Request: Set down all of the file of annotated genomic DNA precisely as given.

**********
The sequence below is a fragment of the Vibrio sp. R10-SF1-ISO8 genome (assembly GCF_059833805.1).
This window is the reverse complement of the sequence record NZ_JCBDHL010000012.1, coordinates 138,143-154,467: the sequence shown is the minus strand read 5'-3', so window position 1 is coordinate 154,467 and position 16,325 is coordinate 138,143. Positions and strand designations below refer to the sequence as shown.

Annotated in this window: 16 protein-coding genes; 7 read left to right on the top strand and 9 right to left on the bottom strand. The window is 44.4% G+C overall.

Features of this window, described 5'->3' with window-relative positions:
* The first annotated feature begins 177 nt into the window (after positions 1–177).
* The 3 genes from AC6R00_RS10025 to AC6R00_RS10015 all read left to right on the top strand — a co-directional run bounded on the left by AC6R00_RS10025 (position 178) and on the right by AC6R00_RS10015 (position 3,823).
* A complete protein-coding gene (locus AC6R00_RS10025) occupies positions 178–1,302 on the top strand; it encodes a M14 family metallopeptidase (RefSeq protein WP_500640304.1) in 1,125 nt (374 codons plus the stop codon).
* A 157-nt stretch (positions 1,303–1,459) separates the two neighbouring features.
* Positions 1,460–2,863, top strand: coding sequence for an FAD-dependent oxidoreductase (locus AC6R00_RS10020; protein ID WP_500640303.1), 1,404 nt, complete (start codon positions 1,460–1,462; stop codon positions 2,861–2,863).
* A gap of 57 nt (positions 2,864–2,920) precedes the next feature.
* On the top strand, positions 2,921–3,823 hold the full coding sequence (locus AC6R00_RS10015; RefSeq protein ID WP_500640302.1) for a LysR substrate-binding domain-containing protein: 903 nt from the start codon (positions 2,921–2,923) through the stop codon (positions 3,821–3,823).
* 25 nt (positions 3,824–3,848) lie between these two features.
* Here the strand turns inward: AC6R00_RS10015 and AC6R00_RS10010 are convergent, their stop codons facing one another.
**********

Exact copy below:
The sequence below is a fragment of the Vibrio sp. R10-SF1-ISO8 genome (assembly GCF_059833805.1).
This window is the reverse complement of the sequence record NZ_JCBDHL010000012.1, coordinates 138,143-154,467: the sequence shown is the minus strand read 5'-3', so window position 1 is coordinate 154,467 and position 16,325 is coordinate 138,143. Positions and strand designations below refer to the sequence as shown.

Annotated in this window: 16 protein-coding genes; 7 read left to right on the top strand and 9 right to left on the bottom strand. The window is 44.4% G+C overall.

Features of this window, described 5'->3' with window-relative positions:
* The first annotated feature begins 177 nt into the window (after positions 1–177).
* The 3 genes from AC6R00_RS10025 to AC6R00_RS10015 all read left to right on the top strand — a co-directional run bounded on the left by AC6R00_RS10025 (position 178) and on the right by AC6R00_RS10015 (position 3,823).
* A complete protein-coding gene (locus AC6R00_RS10025) occupies positions 178–1,302 on the top strand; it encodes a M14 family metallopeptidase (RefSeq protein WP_500640304.1) in 1,125 nt (374 codons plus the stop codon).
* A 157-nt stretch (positions 1,303–1,459) separates the two neighbouring features.
* Positions 1,460–2,863, top strand: coding sequence for an FAD-dependent oxidoreductase (locus AC6R00_RS10020; protein ID WP_500640303.1), 1,404 nt, complete (start codon positions 1,460–1,462; stop codon positions 2,861–2,863).
* A gap of 57 nt (positions 2,864–2,920) precedes the next feature.
* On the top strand, positions 2,921–3,823 hold the full coding sequence (locus AC6R00_RS10015; RefSeq protein ID WP_500640302.1) for a LysR substrate-binding domain-containing protein: 903 nt from the start codon (positions 2,921–2,923) through the stop codon (positions 3,821–3,823).
* 25 nt (positions 3,824–3,848) lie between these two features.
* Here the strand turns inward: AC6R00_RS10015 and AC6R00_RS10010 are convergent, their stop codons facing one another.